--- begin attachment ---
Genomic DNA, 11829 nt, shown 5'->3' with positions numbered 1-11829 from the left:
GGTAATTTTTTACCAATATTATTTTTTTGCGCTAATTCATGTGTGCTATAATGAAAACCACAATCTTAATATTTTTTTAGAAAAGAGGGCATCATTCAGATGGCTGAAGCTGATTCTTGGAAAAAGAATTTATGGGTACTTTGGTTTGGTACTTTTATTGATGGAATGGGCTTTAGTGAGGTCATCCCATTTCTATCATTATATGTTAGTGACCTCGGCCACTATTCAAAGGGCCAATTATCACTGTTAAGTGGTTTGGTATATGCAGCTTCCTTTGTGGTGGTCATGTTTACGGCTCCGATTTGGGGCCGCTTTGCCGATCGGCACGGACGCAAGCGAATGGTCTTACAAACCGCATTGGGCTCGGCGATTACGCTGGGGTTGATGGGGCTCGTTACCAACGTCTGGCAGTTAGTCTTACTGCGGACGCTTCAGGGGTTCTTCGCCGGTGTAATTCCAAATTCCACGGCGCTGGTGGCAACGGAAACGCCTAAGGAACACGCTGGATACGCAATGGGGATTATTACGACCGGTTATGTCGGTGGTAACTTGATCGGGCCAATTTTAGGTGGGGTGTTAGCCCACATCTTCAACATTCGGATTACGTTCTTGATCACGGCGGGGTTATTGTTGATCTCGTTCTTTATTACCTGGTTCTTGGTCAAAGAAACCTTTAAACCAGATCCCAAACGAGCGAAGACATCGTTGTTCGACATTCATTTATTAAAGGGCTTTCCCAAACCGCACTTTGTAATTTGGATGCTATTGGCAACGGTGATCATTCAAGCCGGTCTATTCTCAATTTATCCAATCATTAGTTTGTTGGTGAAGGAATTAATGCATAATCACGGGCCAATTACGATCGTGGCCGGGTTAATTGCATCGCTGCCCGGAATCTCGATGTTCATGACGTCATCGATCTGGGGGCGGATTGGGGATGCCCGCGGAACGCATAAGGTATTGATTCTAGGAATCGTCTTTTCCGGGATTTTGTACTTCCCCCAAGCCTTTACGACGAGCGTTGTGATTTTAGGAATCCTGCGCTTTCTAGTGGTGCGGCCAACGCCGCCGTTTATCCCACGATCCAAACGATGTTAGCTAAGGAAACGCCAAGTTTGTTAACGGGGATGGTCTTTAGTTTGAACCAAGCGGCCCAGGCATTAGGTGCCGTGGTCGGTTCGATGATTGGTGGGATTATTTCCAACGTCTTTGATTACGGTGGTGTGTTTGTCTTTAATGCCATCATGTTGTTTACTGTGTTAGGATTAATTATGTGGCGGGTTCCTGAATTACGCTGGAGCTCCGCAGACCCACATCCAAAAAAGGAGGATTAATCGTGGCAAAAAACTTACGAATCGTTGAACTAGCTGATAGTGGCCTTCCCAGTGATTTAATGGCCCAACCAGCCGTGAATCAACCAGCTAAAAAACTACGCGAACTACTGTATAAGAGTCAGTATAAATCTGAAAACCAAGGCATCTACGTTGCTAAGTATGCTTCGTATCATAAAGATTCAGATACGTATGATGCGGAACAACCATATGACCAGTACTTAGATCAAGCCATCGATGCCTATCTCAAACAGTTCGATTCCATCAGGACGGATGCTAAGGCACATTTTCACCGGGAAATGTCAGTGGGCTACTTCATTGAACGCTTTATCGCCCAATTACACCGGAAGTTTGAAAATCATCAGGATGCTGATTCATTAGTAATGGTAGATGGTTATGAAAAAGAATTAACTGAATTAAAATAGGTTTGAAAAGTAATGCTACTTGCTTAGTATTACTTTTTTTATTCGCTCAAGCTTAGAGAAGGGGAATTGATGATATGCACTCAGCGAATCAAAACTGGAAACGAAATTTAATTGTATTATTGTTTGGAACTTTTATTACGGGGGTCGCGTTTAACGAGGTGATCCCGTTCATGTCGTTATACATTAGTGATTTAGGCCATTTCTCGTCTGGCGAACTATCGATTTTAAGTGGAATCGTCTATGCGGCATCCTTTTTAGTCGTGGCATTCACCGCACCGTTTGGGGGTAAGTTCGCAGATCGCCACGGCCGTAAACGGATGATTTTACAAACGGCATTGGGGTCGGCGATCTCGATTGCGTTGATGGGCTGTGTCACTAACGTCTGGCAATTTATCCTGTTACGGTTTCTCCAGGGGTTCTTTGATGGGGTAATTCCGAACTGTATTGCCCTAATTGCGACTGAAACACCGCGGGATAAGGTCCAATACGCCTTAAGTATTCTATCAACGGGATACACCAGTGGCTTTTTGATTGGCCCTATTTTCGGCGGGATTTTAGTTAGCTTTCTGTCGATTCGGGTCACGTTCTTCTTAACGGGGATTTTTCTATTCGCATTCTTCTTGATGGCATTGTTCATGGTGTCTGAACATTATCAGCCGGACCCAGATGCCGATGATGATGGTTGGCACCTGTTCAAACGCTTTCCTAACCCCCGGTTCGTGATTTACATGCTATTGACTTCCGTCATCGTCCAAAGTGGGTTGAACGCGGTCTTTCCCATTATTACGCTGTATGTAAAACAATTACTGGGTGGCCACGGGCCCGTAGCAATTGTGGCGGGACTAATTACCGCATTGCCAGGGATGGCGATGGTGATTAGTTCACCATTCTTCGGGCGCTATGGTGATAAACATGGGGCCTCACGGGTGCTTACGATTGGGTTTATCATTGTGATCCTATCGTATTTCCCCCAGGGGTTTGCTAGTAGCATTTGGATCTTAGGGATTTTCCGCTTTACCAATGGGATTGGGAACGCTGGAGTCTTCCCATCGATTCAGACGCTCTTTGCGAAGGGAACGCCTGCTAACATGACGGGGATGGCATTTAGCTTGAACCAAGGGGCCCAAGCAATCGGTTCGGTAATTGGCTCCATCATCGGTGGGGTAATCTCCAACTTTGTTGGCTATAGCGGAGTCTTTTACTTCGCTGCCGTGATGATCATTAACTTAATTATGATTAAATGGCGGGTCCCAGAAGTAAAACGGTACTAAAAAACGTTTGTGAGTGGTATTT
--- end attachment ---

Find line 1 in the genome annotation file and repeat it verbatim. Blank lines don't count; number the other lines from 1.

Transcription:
Genomic DNA, 11829 nt, shown 5'->3' with positions numbered 1-11829 from the left: